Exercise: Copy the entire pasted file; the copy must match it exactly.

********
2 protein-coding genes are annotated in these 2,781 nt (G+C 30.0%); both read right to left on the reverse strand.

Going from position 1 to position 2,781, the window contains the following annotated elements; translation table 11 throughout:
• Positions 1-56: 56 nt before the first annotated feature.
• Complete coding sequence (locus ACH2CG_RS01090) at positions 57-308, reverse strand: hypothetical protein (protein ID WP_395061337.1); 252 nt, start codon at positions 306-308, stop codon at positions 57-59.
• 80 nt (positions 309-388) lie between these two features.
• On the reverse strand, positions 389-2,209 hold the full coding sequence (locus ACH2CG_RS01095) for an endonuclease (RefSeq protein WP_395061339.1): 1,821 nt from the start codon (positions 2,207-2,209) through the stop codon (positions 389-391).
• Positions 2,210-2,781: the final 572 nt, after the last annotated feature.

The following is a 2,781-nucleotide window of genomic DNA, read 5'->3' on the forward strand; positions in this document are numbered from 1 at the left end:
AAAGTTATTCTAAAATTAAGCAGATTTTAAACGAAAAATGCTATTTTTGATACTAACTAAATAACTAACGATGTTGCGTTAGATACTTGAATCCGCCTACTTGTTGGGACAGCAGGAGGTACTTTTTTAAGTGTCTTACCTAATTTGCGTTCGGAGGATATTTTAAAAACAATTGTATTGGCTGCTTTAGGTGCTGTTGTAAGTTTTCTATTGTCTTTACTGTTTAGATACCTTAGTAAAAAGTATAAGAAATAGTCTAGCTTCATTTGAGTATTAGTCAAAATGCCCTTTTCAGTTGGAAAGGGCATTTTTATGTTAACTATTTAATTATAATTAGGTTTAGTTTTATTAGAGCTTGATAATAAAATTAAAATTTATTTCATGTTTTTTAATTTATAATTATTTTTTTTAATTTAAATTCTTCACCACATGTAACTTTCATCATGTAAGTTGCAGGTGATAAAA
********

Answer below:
2 protein-coding genes are annotated in these 2,781 nt (G+C 30.0%); both read right to left on the reverse strand.

Going from position 1 to position 2,781, the window contains the following annotated elements; translation table 11 throughout:
• Positions 1-56: 56 nt before the first annotated feature.
• Complete coding sequence (locus ACH2CG_RS01090) at positions 57-308, reverse strand: hypothetical protein (protein ID WP_395061337.1); 252 nt, start codon at positions 306-308, stop codon at positions 57-59.
• 80 nt (positions 309-388) lie between these two features.
• On the reverse strand, positions 389-2,209 hold the full coding sequence (locus ACH2CG_RS01095) for an endonuclease (RefSeq protein WP_395061339.1): 1,821 nt from the start codon (positions 2,207-2,209) through the stop codon (positions 389-391).
• Positions 2,210-2,781: the final 572 nt, after the last annotated feature.

The following is a 2,781-nucleotide window of genomic DNA, read 5'->3' on the forward strand; positions in this document are numbered from 1 at the left end:
AAAGTTATTCTAAAATTAAGCAGATTTTAAACGAAAAATGCTATTTTTGATACTAACTAAATAACTAACGATGTTGCGTTAGATACTTGAATCCGCCTACTTGTTGGGACAGCAGGAGGTACTTTTTTAAGTGTCTTACCTAATTTGCGTTCGGAGGATATTTTAAAAACAATTGTATTGGCTGCTTTAGGTGCTGTTGTAAGTTTTCTATTGTCTTTACTGTTTAGATACCTTAGTAAAAAGTATAAGAAATAGTCTAGCTTCATTTGAGTATTAGTCAAAATGCCCTTTTCAGTTGGAAAGGGCATTTTTATGTTAACTATTTAATTATAATTAGGTTTAGTTTTATTAGAGCTTGATAATAAAATTAAAATTTATTTCATGTTTTTTAATTTATAATTATTTTTTTTAATTTAAATTCTTCACCACATGTAACTTTCATCATGTAAGTTGCAGGTGATAAAA